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      PM Sharon: "Outposts Will Be Dismantled, Period!"

      Great tension in the political and defense establishments in Israel and abroad as Prime Minister Ariel Sharon delivered his much-touted diplomatic speech at the Herzliya Conference this evening.
      First Publish: 12/18/2003, 10:54 AM

      Unauthorized outposts will be dismantled, period.” So said Prime Minister Ariel Sharon in his much anticipated address tonight (Thursday) at the Herzliya Conference.

      There was great tension in the political and defense establishments in Israel and abroad as Prime Minister Ariel Sharon delivered his speech at the Herzliya Conference this evening. The speech was aired live on television across the world - even on the Arab Al-Jazeera network.

      Prime Minister Sharon began by saying that Aliyah (Jewish immigration to Israel) is central to the state of Israel's existence. PM Sharon then turned his attention to the issue of unauthorized Jewish communities in Yesha (Judea, Samaria and Gaza).

      “Israel will fulfill its commitments,” said Sharon. “I made a commitment to US President Bush and I will fulfill that commitment. We will try to dismantle the outposts in the least painful possible way. There will be no new settlements and no incentives or tax breaks for residents of Yesha (Judea, Samaria, and Gaza).”

      The Prime Minister went on to unveil what he called his “disengagement plan,” to be implemented in the event that the PA does not fulfill its obligations under the Road Map. “We will not wait for them [the Palestinian Authority] indefinitely,” said Sharon. “The IDF will disengage from many Palestinian Authority towns. We will change the location of some settlements to reduce the amount of Jews living in the heart of Palestinian areas.”

      Sharon introduced a new term to replace the term “dismantling settlements.” Instead, the Prime Minister referred to the “relocation of settlements” throughout his speech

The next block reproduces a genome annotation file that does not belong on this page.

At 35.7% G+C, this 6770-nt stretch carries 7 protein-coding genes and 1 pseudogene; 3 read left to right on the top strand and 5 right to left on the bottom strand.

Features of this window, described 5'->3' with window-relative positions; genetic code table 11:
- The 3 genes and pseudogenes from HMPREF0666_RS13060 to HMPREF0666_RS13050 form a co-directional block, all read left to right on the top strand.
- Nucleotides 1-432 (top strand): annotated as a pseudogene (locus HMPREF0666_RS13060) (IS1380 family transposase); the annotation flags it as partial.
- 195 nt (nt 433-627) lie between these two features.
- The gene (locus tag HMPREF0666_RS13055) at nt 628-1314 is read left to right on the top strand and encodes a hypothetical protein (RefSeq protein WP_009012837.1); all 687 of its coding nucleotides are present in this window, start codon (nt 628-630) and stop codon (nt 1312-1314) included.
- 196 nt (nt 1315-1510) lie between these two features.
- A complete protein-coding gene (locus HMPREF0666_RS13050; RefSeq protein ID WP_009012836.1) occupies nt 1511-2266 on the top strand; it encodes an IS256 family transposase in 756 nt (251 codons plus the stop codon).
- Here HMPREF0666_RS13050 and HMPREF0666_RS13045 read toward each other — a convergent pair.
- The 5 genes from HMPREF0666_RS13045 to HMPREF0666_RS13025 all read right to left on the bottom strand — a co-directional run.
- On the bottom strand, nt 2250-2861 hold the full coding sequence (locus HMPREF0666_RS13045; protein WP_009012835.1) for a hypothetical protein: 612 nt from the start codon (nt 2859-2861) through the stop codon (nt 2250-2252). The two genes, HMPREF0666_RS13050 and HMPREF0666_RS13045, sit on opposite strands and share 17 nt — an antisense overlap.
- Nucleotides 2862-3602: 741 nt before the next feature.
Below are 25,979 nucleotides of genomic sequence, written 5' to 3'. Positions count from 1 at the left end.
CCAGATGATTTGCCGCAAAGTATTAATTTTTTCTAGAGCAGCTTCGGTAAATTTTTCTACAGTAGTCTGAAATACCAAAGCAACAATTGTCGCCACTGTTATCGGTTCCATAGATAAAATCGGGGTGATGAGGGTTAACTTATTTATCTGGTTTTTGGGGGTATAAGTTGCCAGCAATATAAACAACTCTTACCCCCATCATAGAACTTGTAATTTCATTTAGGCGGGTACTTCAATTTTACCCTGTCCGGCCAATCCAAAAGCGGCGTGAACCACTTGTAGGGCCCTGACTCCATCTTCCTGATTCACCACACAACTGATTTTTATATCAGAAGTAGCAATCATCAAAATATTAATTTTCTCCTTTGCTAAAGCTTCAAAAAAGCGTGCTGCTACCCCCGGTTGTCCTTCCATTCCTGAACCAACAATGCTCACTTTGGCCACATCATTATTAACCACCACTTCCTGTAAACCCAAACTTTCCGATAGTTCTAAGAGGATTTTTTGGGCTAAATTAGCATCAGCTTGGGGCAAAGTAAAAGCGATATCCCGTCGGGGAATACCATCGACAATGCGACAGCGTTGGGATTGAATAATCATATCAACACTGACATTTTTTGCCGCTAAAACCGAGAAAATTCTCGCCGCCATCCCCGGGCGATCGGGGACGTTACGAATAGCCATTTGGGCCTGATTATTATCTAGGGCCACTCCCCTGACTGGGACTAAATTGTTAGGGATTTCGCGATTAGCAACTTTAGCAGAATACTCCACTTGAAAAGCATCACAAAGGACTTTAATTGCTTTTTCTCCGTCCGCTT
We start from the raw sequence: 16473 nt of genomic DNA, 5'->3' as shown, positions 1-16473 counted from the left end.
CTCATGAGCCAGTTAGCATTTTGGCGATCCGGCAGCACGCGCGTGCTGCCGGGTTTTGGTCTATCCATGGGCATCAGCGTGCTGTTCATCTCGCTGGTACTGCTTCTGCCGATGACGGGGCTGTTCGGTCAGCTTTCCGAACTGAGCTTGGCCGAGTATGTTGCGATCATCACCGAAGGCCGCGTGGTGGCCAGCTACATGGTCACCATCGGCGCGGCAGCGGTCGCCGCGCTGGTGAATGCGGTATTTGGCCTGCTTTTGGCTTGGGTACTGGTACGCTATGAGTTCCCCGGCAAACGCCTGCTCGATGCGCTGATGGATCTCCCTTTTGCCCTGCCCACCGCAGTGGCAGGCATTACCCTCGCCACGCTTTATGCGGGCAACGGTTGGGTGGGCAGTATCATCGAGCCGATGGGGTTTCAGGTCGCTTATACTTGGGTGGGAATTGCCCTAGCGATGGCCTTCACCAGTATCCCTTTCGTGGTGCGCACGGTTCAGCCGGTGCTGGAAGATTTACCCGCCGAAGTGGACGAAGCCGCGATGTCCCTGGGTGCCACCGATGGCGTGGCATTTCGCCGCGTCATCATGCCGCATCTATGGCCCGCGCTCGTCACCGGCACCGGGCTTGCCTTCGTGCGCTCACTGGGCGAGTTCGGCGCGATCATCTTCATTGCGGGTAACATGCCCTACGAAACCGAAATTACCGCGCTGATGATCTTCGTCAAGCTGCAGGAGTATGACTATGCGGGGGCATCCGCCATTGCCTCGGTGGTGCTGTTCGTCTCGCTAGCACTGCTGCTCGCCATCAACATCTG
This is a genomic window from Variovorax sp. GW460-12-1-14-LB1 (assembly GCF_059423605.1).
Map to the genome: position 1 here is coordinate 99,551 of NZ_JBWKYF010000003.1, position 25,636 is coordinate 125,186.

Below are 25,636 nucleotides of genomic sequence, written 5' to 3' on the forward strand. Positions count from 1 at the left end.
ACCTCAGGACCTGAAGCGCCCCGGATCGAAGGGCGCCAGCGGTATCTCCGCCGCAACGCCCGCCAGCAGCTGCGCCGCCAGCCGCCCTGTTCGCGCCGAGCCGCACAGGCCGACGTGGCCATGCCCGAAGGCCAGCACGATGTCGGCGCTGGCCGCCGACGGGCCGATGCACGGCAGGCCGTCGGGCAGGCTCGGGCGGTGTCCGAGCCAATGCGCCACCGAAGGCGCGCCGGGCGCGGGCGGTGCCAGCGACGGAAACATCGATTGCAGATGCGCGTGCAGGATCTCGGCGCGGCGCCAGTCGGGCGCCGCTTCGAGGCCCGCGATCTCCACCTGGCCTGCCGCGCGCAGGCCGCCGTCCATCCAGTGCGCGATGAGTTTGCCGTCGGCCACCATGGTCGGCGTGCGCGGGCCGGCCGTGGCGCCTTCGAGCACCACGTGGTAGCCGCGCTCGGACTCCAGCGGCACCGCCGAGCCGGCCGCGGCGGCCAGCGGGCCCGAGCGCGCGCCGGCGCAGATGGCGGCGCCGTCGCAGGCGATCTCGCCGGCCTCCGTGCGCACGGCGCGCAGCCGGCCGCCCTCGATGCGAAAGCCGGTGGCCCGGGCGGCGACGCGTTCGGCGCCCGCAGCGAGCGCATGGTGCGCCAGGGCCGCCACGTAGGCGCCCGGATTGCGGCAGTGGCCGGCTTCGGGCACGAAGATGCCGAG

“I know you would like to hear names,” said Sharon, referring to the specific Jewish towns he intends to uproot, “but we should leave some things for later.”

      Sharon's speech raised hope in some circles. "This is a new language by the Israelis," Sheik Nafez Azzam, a spokesman for the Islamic Jihad terrorist organization told the Associated Press, "and this is evidence that the uprising has created a new fact on the ground."

      Foreign Minister Silvan Shalom, speaking yesterday at the Herzliya Conference, came out against recent plans such as the Geneva Initiative and Olmert's unilateral withdrawals. Minister Shalom bemoaned the lack of determination and patience in the Israeli political discourse, saying that the current proliferation of peace plans indicates the lack of Israeli perseverance. They indicate, Minister Shalom said, weakness and shortsightedness, and undermine Israel's desire for both a united front and agreed-upon peace and security. They also undermine the Israeli position by announcing ahead of time Israel's final negotiating positions.

      Minister Shalom said that Israel must pursue the Road Map plan - to which the Israeli Cabinet has attached, though barely publicized, 14 qualifications - while at the same time making all efforts to protect its citizens. He called for accelerating construction of the anti-terrorism fence, and said that, should the negotiations with the PA fail, Israel should try to pursue dialogue with the Syrians.

      Government Minister Meir Sheetrit said today, "I'm considered one of the moderates in the Likud, and yet I say out loud: I'm totally against unilateral gestures and withdrawals. These are virtual plans. What can we gain from such a thing? We'll give up territories and still be left without peace. Let's first make peace, and only afterwards make concessions."